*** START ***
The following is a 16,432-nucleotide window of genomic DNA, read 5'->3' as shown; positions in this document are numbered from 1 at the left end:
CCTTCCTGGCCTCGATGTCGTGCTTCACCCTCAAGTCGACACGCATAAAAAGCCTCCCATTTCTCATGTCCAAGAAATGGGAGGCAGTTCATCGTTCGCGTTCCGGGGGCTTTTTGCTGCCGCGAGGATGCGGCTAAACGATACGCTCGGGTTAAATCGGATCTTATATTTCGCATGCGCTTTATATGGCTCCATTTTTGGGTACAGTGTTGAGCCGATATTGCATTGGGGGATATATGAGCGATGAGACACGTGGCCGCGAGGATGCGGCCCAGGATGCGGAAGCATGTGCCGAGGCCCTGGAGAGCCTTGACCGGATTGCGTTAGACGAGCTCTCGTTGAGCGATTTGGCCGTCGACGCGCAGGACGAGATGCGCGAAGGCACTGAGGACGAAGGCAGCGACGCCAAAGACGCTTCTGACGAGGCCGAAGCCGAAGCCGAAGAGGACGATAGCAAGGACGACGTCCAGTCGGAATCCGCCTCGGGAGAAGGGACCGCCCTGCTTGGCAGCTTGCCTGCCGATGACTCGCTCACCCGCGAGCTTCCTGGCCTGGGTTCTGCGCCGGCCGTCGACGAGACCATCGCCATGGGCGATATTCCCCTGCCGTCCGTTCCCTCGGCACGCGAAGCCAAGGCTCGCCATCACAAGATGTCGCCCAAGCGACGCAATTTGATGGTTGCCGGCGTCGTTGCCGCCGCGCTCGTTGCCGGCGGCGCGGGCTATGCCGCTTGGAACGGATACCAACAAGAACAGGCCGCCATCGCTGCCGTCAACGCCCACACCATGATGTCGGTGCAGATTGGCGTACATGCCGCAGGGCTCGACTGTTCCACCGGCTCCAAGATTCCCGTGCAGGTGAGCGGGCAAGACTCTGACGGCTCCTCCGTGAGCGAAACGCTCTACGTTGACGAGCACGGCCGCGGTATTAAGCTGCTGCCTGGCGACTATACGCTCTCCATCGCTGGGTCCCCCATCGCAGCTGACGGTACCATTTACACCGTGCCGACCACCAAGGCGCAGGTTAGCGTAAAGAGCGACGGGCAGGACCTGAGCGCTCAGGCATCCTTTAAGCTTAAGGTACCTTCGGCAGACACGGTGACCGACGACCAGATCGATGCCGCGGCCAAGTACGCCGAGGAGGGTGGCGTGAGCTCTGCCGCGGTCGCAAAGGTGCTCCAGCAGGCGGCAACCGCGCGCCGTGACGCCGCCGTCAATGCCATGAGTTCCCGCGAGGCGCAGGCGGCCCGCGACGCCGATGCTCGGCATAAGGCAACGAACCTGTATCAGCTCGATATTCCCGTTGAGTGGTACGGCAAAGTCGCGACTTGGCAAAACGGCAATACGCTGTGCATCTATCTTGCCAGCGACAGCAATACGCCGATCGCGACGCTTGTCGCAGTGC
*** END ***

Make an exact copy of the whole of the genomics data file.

The following is a 16,432-nucleotide window of genomic DNA, read 5'->3' as shown; positions in this document are numbered from 1 at the left end:
CCTTCCTGGCCTCGATGTCGTGCTTCACCCTCAAGTCGACACGCATAAAAAGCCTCCCATTTCTCATGTCCAAGAAATGGGAGGCAGTTCATCGTTCGCGTTCCGGGGGCTTTTTGCTGCCGCGAGGATGCGGCTAAACGATACGCTCGGGTTAAATCGGATCTTATATTTCGCATGCGCTTTATATGGCTCCATTTTTGGGTACAGTGTTGAGCCGATATTGCATTGGGGGATATATGAGCGATGAGACACGTGGCCGCGAGGATGCGGCCCAGGATGCGGAAGCATGTGCCGAGGCCCTGGAGAGCCTTGACCGGATTGCGTTAGACGAGCTCTCGTTGAGCGATTTGGCCGTCGACGCGCAGGACGAGATGCGCGAAGGCACTGAGGACGAAGGCAGCGACGCCAAAGACGCTTCTGACGAGGCCGAAGCCGAAGCCGAAGAGGACGATAGCAAGGACGACGTCCAGTCGGAATCCGCCTCGGGAGAAGGGACCGCCCTGCTTGGCAGCTTGCCTGCCGATGACTCGCTCACCCGCGAGCTTCCTGGCCTGGGTTCTGCGCCGGCCGTCGACGAGACCATCGCCATGGGCGATATTCCCCTGCCGTCCGTTCCCTCGGCACGCGAAGCCAAGGCTCGCCATCACAAGATGTCGCCCAAGCGACGCAATTTGATGGTTGCCGGCGTCGTTGCCGCCGCGCTCGTTGCCGGCGGCGCGGGCTATGCCGCTTGGAACGGATACCAACAAGAACAGGCCGCCATCGCTGCCGTCAACGCCCACACCATGATGTCGGTGCAGATTGGCGTACATGCCGCAGGGCTCGACTGTTCCACCGGCTCCAAGATTCCCGTGCAGGTGAGCGGGCAAGACTCTGACGGCTCCTCCGTGAGCGAAACGCTCTACGTTGACGAGCACGGCCGCGGTATTAAGCTGCTGCCTGGCGACTATACGCTCTCCATCGCTGGGTCCCCCATCGCAGCTGACGGTACCATTTACACCGTGCCGACCACCAAGGCGCAGGTTAGCGTAAAGAGCGACGGGCAGGACCTGAGCGCTCAGGCATCCTTTAAGCTTAAGGTACCTTCGGCAGACACGGTGACCGACGACCAGATCGATGCCGCGGCCAAGTACGCCGAGGAGGGTGGCGTGAGCTCTGCCGCGGTCGCAAAGGTGCTCCAGCAGGCGGCAACCGCGCGCCGTGACGCCGCCGTCAATGCCATGAGTTCCCGCGAGGCGCAGGCGGCCCGCGACGCCGATGCTCGGCATAAGGCAACGAACCTGTATCAGCTCGATATTCCCGTTGAGTGGTACGGCAAAGTCGCGACTTGGCAAAACGGCAATACGCTGTGCATCTATCTTGCCAGCGACAGCAATACGCCGATCGCGACGCTTGTCGCAGTGC